ntigeroi and antagonist-villains captured the art imperceptibly. In the middle of the black printed lines and the white void between them, one unusual image suddenly appeared. On the large and small screens, colored only in shades of gray, a brazen red suddenly broke through in its brightness. Or maybe it happened long before the invention of even the simplest camera obscura? Or even earlier – when people only started to create folk art and passed on fables about some desperate thief from mouth to mouth? How much has the image of the classic caricature villain evolved and, ultimately, why have we come to like heathens so much?
FOR COLOR AND TASTE
To begin with, it is worth defining more clearly the terms that I will use throughout the article. “Somehow the Villain, Antagonist and Antihero come into a bar…” – this joke will not belong to the arsenal of jokes about the split personality, just as the above concepts cannot be connected by simple “synonyms”.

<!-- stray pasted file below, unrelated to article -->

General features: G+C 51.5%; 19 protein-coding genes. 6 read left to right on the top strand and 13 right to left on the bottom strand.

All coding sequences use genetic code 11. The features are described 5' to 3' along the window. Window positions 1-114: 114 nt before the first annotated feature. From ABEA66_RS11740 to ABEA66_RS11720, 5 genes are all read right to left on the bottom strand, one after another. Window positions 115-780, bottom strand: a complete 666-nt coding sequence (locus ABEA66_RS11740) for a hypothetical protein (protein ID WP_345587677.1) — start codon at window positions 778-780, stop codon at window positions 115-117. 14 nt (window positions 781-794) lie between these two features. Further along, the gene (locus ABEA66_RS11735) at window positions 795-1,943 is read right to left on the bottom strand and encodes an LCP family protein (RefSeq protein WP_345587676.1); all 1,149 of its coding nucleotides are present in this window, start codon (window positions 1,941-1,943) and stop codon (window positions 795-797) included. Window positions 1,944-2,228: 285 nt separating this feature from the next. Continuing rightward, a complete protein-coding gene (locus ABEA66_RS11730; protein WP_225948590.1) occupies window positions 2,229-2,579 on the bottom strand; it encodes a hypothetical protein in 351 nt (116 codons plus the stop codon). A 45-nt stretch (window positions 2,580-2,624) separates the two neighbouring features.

A villain is a negative character who usually comes into conflict with the main character and pursues a frankly sinister goal: from stealing the protagonist’s pet to destroying n million galaxies. In order to achieve his goals, he uses any methods and does not shy away from getting his hands dirty with blood (if, of course, the work of art is age-appropriate).
And for example, the names of the first five from the list of the best villains of the last hundred years, according to the American Film Institute (AFI): Hannibal Lecter (“Silence of the Lambs”, 1991), Norman Bates (“Psycho”, 1960), Darth Vader (Star Wars Episode V: The Empire Strikes Back, 1980), Wicked Witch of the West (The Wizard of Oz, 1939) and Nurse Ratched (One Flew Over the Cuckoo’s Nest, 1975).